Reed Smith Client Alerts

The California Office of Environmental Health Hazard Assessment (OEHHA) has revised the California Safe Drinking Water and Toxic Enforcement Act of 1986 (aka Proposition 65 or “Prop 65”) regulations by clarifying “midstream” chain-of-commerce parties’ responsibilities relating to the provision of warnings for approximately 900 chemicals in consumer products sold into California. The revised regulations become effective on April 1, 2020. Below is a summary of OEHHA’s amendments.

作者: Todd O. Maiden Eric J. Schmoll

Background

Prop 65 requires, among other things, that regulated companies provide clear and reasonable warnings to individuals prior to exposing them to consumer products sold into California. Warnings may be triggered by any of approximately 900 regulated chemicals known to the state to cause cancer or birth defects. This creates business risk for parties in the stream of commerce who may not know the constituents of products they are purchasing or the ultimate destination of the consumer products they are selling.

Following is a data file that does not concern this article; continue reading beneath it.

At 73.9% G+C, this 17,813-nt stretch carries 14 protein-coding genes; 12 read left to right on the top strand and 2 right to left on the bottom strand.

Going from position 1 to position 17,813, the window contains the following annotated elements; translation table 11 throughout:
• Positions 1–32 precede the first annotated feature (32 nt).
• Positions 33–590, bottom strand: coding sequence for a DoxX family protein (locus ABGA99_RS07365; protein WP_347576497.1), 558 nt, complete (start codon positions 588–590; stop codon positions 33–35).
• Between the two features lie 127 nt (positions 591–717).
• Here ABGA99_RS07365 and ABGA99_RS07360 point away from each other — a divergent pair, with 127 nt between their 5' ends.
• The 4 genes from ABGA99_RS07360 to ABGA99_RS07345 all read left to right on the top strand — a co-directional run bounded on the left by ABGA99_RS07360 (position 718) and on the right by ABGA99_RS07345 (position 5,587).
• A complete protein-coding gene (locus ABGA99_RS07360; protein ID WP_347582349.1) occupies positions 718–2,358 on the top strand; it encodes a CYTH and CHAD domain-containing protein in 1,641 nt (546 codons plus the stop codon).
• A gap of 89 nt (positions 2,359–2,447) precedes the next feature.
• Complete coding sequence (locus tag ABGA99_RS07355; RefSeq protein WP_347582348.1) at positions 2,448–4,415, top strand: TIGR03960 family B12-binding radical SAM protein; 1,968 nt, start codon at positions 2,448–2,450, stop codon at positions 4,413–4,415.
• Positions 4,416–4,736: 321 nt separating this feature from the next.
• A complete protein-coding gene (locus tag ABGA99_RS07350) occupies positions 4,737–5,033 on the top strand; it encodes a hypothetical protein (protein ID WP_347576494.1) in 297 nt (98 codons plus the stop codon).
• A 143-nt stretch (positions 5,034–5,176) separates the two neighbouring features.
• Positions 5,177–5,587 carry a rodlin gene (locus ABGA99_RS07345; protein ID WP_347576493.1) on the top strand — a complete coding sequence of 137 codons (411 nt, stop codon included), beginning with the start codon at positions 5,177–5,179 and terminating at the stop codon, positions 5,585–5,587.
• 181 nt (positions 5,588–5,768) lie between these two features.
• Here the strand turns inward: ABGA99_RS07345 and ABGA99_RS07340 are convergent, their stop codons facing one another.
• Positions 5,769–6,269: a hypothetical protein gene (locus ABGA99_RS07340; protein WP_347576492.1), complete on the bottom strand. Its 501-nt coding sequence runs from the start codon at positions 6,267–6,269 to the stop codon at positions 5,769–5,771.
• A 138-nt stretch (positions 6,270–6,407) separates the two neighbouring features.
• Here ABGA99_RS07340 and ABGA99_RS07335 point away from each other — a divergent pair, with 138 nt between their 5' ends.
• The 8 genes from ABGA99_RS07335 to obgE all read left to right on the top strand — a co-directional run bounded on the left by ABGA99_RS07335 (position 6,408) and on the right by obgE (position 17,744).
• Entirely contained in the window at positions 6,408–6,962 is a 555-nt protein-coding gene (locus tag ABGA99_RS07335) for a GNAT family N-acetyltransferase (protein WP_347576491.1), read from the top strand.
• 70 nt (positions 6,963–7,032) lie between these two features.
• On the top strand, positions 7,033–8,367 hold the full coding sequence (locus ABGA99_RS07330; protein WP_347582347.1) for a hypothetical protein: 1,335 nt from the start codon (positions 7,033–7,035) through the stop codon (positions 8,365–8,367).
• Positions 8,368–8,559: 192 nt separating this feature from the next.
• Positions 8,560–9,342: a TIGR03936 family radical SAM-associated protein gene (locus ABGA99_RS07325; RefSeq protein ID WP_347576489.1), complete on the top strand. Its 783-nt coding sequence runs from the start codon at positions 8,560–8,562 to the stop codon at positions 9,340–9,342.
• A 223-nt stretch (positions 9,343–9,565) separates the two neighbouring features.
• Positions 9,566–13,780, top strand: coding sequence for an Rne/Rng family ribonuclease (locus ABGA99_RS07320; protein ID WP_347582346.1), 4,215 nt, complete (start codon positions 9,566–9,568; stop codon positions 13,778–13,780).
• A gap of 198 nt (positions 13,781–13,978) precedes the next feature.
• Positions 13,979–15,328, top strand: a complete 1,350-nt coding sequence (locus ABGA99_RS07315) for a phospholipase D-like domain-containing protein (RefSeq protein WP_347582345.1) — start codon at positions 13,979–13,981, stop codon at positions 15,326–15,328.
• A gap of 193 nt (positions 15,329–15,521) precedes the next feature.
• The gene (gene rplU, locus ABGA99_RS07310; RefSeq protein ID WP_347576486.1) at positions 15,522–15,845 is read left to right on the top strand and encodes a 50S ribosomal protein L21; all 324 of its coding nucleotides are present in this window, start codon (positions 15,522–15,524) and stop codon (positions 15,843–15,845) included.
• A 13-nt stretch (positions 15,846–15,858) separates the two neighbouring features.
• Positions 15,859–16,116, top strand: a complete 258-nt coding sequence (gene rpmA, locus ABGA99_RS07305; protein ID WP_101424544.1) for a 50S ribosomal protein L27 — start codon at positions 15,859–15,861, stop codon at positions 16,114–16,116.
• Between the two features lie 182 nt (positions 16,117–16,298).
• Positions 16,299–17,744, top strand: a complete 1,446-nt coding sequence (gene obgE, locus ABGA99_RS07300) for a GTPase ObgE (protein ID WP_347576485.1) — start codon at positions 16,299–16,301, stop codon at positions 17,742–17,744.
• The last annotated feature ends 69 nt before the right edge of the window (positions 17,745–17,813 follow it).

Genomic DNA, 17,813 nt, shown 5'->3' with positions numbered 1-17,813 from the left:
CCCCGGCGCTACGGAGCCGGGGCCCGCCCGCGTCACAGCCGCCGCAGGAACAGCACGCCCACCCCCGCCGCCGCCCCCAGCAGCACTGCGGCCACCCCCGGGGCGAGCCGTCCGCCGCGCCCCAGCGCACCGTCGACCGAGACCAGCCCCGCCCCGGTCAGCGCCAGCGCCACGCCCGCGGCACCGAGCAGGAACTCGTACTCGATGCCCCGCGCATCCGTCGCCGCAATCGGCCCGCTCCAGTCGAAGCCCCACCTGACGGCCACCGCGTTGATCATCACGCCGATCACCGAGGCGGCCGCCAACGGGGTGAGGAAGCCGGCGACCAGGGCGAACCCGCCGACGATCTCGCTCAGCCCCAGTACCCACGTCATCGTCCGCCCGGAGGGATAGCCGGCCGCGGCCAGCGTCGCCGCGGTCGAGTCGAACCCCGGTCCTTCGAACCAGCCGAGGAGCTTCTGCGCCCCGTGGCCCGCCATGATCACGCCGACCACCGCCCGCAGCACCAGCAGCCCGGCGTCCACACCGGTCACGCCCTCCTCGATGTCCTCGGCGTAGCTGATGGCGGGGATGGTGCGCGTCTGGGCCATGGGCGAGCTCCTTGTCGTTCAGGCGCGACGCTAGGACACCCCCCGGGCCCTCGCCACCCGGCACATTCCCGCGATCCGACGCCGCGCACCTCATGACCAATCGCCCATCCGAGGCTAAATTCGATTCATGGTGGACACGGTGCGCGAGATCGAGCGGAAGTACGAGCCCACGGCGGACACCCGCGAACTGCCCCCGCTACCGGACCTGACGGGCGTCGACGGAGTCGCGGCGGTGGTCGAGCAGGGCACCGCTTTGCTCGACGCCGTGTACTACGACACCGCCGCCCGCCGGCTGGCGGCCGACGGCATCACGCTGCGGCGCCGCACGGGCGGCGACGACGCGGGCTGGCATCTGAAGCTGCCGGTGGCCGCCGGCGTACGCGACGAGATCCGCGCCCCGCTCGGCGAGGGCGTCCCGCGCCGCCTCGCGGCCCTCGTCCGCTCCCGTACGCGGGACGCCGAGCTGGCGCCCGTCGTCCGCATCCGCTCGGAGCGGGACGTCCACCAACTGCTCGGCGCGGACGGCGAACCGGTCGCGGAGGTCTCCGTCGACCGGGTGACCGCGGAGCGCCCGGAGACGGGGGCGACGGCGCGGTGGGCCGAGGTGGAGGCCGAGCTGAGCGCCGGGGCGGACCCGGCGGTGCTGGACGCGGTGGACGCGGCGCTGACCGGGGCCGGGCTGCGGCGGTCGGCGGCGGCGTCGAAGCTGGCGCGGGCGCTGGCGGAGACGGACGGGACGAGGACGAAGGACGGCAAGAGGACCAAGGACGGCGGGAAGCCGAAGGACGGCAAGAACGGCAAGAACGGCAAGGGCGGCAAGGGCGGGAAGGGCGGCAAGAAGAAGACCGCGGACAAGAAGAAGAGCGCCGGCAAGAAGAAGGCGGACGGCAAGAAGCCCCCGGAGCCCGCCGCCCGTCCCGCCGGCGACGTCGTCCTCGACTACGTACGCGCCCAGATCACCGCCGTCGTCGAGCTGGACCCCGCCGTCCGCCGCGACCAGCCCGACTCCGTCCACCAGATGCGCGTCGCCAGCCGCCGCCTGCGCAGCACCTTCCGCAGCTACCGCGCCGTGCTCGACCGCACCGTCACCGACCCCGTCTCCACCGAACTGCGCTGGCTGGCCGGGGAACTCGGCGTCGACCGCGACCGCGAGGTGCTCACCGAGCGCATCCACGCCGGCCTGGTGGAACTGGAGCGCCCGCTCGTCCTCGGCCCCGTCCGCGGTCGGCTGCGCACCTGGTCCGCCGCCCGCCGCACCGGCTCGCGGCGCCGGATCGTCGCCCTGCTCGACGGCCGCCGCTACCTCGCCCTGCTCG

The amendments at issue are located in Title 27, Cal. Code of Regs., section 25600, et seq. Specifically, section 25600.2 (“Responsibility to Provide Consumer Product Exposure Warnings”). This regulation describes obligations of parties in the chain of commerce to provide warnings to downstream customers and ultimately to consumers. 

OEHHA determined clarification is needed because in some situations, the original manufacturer, distributor, importer, or others in the chain of commerce may not know where or by whom the product will ultimately be sold to a California consumer. The modifications clarify: a) that a business may comply with the warning requirement if it provides written notice of the warning requirement to the next business in line that is subject to Proposition 65; and b) that intermediate sellers may enter into a written, private agreement to provide the warning and notice in an alternative manner. The modifications also clarify the level of specificity required for a retailer to have “actual knowledge” of an exposure, and clarify the persons whose specific knowledge of a consumer product exposure can be imputed to the retail seller.